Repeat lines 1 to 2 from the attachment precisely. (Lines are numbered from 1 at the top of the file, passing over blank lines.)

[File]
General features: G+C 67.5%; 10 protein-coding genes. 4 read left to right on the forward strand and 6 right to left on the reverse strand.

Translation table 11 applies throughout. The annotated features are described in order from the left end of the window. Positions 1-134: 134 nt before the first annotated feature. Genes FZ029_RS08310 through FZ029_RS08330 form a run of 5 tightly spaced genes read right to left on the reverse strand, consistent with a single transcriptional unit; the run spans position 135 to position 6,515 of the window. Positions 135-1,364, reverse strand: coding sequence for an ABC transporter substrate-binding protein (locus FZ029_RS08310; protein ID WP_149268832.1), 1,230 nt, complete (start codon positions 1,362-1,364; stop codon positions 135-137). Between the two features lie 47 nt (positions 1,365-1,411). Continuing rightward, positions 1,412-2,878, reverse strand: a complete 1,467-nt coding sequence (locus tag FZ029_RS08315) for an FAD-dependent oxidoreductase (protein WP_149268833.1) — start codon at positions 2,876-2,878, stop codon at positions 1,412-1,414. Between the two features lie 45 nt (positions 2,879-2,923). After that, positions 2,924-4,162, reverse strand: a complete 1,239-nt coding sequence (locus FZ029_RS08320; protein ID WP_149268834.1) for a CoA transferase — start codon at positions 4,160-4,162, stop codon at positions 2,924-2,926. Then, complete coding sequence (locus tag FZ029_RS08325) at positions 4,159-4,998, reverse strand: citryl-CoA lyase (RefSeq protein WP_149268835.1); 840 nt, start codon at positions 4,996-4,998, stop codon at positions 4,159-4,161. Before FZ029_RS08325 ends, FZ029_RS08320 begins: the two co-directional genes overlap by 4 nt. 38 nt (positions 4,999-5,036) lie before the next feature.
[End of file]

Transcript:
General features: G+C 67.5%; 10 protein-coding genes. 4 read left to right on the forward strand and 6 right to left on the reverse strand.

Translation table 11 applies throughout. The annotated features are described in order from the left end of the window. Positions 1-134: 134 nt before the first annotated feature. Genes FZ029_RS08310 through FZ029_RS08330 form a run of 5 tightly spaced genes read right to left on the reverse strand, consistent with a single transcriptional unit; the run spans position 135 to position 6,515 of the window. Positions 135-1,364, reverse strand: coding sequence for an ABC transporter substrate-binding protein (locus FZ029_RS08310; protein ID WP_149268832.1), 1,230 nt, complete (start codon positions 1,362-1,364; stop codon positions 135-137). Between the two features lie 47 nt (positions 1,365-1,411). Continuing rightward, positions 1,412-2,878, reverse strand: a complete 1,467-nt coding sequence (locus tag FZ029_RS08315) for an FAD-dependent oxidoreductase (protein WP_149268833.1) — start codon at positions 2,876-2,878, stop codon at positions 1,412-1,414. Between the two features lie 45 nt (positions 2,879-2,923). After that, positions 2,924-4,162, reverse strand: a complete 1,239-nt coding sequence (locus FZ029_RS08320; protein ID WP_149268834.1) for a CoA transferase — start codon at positions 4,160-4,162, stop codon at positions 2,924-2,926. Then, complete coding sequence (locus tag FZ029_RS08325) at positions 4,159-4,998, reverse strand: citryl-CoA lyase (RefSeq protein WP_149268835.1); 840 nt, start codon at positions 4,996-4,998, stop codon at positions 4,159-4,161. Before FZ029_RS08325 ends, FZ029_RS08320 begins: the two co-directional genes overlap by 4 nt. 38 nt (positions 4,999-5,036) lie before the next feature.